Presentation Authors: Paholo Barboglio Romo*, Iryna Crescenze, Ann Arbor, MI, Sara Lenherr, Jeremy Myers, Salt Lake City, UT, Blayne Welk, London, Canada, Sean Elliott, Minneapolis, MN, Diana O'Dell, Ann Arbor, MI, Angela Presson, Salt Lake City, UT, John Stoffel, Ann Arbor, MI
Introduction: Bowel dysfunction and severe bowel symptoms are common in Spinal Cord Injured (SCI) patients. The aim of this study was to investigate predictors for severe bowel symptoms in SCI patients and whether type of neurogenic bladder management plan was associated with more severe bowel symptoms.
Methods: The Neurogenic Bladder Research Group (NBRG) registry is a multicenter, prospective, observational study, which measures neurogenic bladder (NGB) related quality of life (QOL) after SCI. Eligibility included: age â‰¥18 years and acquired SCI. Over 1.5 years, 1479 eligible participants were enrolled. Univariate analysis and mixed binomial logistic regression analysis was used evaluate associations between QoL and demographic variables. Bowel symptoms were assessed by Neurogenic Bowel Dysfunction score and patients scoring > 14 were categorized as having severe bowel symptoms. Bladder management was categorized as: voiding, clean intermittent catheterization (CIC), surgery (augmentation/diversion) or indwelling catheter.
Results: Baseline demographics are displayed in Table 1. There were 585 (40%) individuals with severe symptoms and 894 with non-severe. SCI patients performing CIC had the highest percentage of people reporting severe bowel symptoms (48%) followed by indwelling (25%), surgery (16%), and voiding (12%) (p < 0.001). Other variables associated with severe bowel symptoms were high (>T6) level of injury (p=0.005), incomplete injury (p=0.025) and autonomic dysreflexia (p=0.048). The presence of colostomy (p < 0.001) and SF-12 (physical) questionnaire (p=0.037) were protective. All these were modeled into mixed binomial logistic regression analysis and only AD (p < 0.001) and type of management were significantly associated with more severe symptoms. The odds risk (OR) for CIC was 0.74 (95%CI:0.56-0.97), surgery OR 0.52 (95%CI:0.38-0.71), Indwelling OR 0.39 (95%CI:0.29-0.52) when compared to voiding.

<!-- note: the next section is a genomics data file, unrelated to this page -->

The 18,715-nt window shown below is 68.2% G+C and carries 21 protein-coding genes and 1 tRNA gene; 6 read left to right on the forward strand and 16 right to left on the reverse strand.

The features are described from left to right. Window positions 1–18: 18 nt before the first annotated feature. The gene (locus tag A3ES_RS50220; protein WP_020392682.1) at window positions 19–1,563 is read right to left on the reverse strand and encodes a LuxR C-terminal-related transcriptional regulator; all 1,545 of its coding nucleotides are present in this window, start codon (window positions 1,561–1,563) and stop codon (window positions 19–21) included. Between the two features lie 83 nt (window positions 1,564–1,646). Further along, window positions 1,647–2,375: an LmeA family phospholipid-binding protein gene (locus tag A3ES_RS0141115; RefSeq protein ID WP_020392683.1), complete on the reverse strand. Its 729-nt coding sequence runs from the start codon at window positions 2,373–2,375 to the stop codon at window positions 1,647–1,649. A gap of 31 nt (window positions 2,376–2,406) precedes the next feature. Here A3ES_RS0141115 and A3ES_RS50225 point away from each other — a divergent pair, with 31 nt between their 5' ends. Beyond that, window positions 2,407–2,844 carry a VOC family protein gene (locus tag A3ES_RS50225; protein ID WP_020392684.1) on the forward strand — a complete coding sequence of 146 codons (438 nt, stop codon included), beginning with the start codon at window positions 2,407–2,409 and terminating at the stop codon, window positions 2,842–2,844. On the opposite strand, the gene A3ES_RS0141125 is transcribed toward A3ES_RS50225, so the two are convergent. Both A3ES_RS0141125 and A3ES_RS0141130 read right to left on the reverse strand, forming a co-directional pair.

Conclusions: Severe bowel symptoms are significantly associated to the management type of neurogenic bladder and the presence of AD. Patients with indwelling catheter and those who underwent surgery had lower risk of severe bowel symptoms. Urologist should assess both bladder and bowel symptoms when counseling on type of management for neurogenic bladder.